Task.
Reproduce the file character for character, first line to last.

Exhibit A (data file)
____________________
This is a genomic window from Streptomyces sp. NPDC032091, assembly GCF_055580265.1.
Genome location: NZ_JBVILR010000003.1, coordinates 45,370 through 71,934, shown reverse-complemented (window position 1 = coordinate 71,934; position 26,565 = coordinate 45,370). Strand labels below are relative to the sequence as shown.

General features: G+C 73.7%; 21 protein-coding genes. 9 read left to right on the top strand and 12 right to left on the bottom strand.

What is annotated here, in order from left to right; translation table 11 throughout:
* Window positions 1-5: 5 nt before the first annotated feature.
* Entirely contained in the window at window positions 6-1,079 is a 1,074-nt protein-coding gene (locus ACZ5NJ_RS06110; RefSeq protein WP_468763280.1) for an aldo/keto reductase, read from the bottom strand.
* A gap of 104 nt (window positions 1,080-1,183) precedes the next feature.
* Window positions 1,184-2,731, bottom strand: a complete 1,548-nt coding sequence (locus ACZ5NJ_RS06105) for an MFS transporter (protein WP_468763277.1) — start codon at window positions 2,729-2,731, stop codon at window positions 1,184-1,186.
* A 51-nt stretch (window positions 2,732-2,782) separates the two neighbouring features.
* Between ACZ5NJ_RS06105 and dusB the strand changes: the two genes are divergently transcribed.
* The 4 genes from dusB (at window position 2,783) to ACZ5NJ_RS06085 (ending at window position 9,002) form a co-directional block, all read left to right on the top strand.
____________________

This is a genomic window from Streptomyces sp. NPDC032091, assembly GCF_055580265.1.
Genome location: NZ_JBVILR010000003.1, coordinates 45,370 through 71,934, shown reverse-complemented (window position 1 = coordinate 71,934; position 26,565 = coordinate 45,370). Strand labels below are relative to the sequence as shown.

General features: G+C 73.7%; 21 protein-coding genes. 9 read left to right on the top strand and 12 right to left on the bottom strand.

What is annotated here, in order from left to right; translation table 11 throughout:
* Window positions 1-5: 5 nt before the first annotated feature.
* Entirely contained in the window at window positions 6-1,079 is a 1,074-nt protein-coding gene (locus ACZ5NJ_RS06110; RefSeq protein WP_468763280.1) for an aldo/keto reductase, read from the bottom strand.
* A gap of 104 nt (window positions 1,080-1,183) precedes the next feature.
* Window positions 1,184-2,731, bottom strand: a complete 1,548-nt coding sequence (locus ACZ5NJ_RS06105) for an MFS transporter (protein WP_468763277.1) — start codon at window positions 2,729-2,731, stop codon at window positions 1,184-1,186.
* A 51-nt stretch (window positions 2,732-2,782) separates the two neighbouring features.
* Between ACZ5NJ_RS06105 and dusB the strand changes: the two genes are divergently transcribed.
* The 4 genes from dusB (at window position 2,783) to ACZ5NJ_RS06085 (ending at window position 9,002) form a co-directional block, all read left to right on the top strand.